Do you ever feel like quitting your job because your work conflicts with your faith? Maybe your coworkers don’t respect your values and intentionally offend you. Maybe your hours keep you from attending the services and Bible studies you would like to attend. Maybe your responsibilities entail violating Biblical commandments you had purposed to keep. Whatever the situation, you face daily spiritual resistance and are growing weary of the temptation and persecution—and you are beginning to wonder whether you should remain where you are or look for a job that is friendly to your faith.medium_1264424156

Daniel found himself in the same situation several thousand years ago. He was a Jew who loved the Lord and had purposed to obey all of His commandments. But he lived in a pagan nation, where he studied and worked in the king’s palace. Many times throughout his lifetime his faith was challenged and he had to choose between his God and his position—even his life. His experiences exemplify several principles that can help us know how to live and work in a world that rejects our faith.

Resist the sin, not the situation.

When Daniel and his friends were commanded to eat the king’s meat and violate the Judaic law, Daniel went to Melzar, the prince of the eunuchs, and requested to be excused from this diet. When Melzar hesitated, fearing his own punishment for not enforcing the rules, Daniel offered an alternative, a test of their diet—and God worked out the rest. Daniel did not resist being put into this situation. He did not resist being tempted and tested. He resisted sinning against his God.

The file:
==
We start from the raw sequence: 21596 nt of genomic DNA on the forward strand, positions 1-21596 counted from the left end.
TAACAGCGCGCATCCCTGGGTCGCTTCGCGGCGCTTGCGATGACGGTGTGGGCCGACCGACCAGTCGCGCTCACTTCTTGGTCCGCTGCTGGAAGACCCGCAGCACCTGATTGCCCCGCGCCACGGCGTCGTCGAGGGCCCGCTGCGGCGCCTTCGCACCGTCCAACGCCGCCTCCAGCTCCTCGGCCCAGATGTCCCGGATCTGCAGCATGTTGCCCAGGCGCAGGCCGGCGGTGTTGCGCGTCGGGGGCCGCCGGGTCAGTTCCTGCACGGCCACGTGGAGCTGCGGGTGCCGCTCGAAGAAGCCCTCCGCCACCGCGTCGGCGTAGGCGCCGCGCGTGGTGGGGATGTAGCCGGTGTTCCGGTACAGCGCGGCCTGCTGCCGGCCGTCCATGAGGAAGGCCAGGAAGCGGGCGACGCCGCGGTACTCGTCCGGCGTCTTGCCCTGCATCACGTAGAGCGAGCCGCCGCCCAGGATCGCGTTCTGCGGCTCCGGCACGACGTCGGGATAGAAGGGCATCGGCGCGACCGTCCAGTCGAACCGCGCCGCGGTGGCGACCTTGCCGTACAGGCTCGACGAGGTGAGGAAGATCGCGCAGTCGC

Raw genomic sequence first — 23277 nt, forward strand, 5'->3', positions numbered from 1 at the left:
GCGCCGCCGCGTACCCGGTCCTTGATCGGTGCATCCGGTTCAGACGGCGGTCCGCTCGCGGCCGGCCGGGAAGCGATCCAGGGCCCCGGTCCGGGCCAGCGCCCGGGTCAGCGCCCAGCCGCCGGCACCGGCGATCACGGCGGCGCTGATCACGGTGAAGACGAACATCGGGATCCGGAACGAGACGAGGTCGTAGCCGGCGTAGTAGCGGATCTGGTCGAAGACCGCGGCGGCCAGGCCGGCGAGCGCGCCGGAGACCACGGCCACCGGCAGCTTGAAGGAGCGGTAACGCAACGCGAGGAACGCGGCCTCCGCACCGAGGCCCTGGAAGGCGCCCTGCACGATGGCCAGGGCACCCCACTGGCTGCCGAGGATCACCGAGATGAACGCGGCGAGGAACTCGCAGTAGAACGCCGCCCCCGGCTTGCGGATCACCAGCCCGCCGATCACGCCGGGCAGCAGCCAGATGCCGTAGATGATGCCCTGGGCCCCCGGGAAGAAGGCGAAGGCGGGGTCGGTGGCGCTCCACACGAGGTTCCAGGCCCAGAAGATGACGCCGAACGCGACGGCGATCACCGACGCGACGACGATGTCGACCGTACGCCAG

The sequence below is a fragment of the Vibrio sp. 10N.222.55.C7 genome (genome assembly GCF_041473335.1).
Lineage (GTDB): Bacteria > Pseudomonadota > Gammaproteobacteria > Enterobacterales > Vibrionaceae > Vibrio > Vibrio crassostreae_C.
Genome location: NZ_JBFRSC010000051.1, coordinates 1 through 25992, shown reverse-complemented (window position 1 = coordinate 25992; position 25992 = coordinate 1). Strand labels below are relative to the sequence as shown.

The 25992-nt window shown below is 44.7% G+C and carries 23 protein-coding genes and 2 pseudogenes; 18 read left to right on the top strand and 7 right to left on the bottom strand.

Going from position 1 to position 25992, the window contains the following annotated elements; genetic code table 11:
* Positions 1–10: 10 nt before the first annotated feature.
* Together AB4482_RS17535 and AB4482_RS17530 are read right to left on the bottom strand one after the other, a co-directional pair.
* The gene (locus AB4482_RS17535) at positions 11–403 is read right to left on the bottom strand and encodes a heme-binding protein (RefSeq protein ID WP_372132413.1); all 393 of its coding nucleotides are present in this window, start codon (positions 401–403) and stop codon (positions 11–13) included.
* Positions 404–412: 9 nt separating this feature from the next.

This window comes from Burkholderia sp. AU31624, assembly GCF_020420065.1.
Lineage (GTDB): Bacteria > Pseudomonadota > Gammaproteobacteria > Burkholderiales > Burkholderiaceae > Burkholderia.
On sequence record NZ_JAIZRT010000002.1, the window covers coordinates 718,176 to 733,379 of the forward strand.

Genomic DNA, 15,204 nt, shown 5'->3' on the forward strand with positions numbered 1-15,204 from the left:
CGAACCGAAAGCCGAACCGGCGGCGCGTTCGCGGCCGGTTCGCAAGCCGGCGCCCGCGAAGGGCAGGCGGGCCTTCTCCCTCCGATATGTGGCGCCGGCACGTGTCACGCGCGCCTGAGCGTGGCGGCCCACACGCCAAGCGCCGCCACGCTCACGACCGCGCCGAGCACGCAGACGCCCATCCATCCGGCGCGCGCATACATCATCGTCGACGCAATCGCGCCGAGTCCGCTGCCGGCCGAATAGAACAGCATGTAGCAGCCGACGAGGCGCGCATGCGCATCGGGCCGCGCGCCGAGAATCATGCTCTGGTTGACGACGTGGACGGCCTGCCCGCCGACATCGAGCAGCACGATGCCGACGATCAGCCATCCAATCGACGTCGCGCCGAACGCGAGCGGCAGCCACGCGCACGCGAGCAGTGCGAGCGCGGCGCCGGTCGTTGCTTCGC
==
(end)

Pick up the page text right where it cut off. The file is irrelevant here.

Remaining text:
Daniel was tempted many times through his life in the palace. Not once did he try to escape the testing. He simply refused to sin, at any cost.

Many of us Christians resist testing. We resist situations that may test our faith and our commitment. We rarely have the chance to resist sin like Daniel did, because we hide ourselves away in temptation-free zones.

That is not what God has called us to do.

Jesus never commanded his disciples to hide from situations where they may be tempted. In fact, He told them many times that they would be tempted and that they would sin. He also warned His disciples of future temptations when they would be persecuted and falsely accused. When He did, He did not tell them to run away. He told them to watch and pray. We do not overcome sin by running from temptation. We overcoming sin by facing the temptations that come and relying on the power of Christ to do what is right.

The Christian life is not supposed to be lived in a safe bubble, away from challenges, away from unbelievers. We are commanded to go into the world, to be a light among men. We should expect persecution, temptation, trials, not run from them.

Christianity is not comfortable. If it is, then you aren’t living like a Christian. If you are experiencing temptations and troubles at work, you should not be surprised or frightened. As Peter wrote in his epistle, “think it not strange concerning the fiery trial which is to try you, as though some strange thing happened unto you: but rejoice…if any man suffer as a Christian, let him not be ashamed” (1 Peter 4:12-13, 16).

Do not run from persecution. Do not hide from testing. Do not resist when God puts you into difficult situations. Resist the sin, and allow God to use that situation for His glory.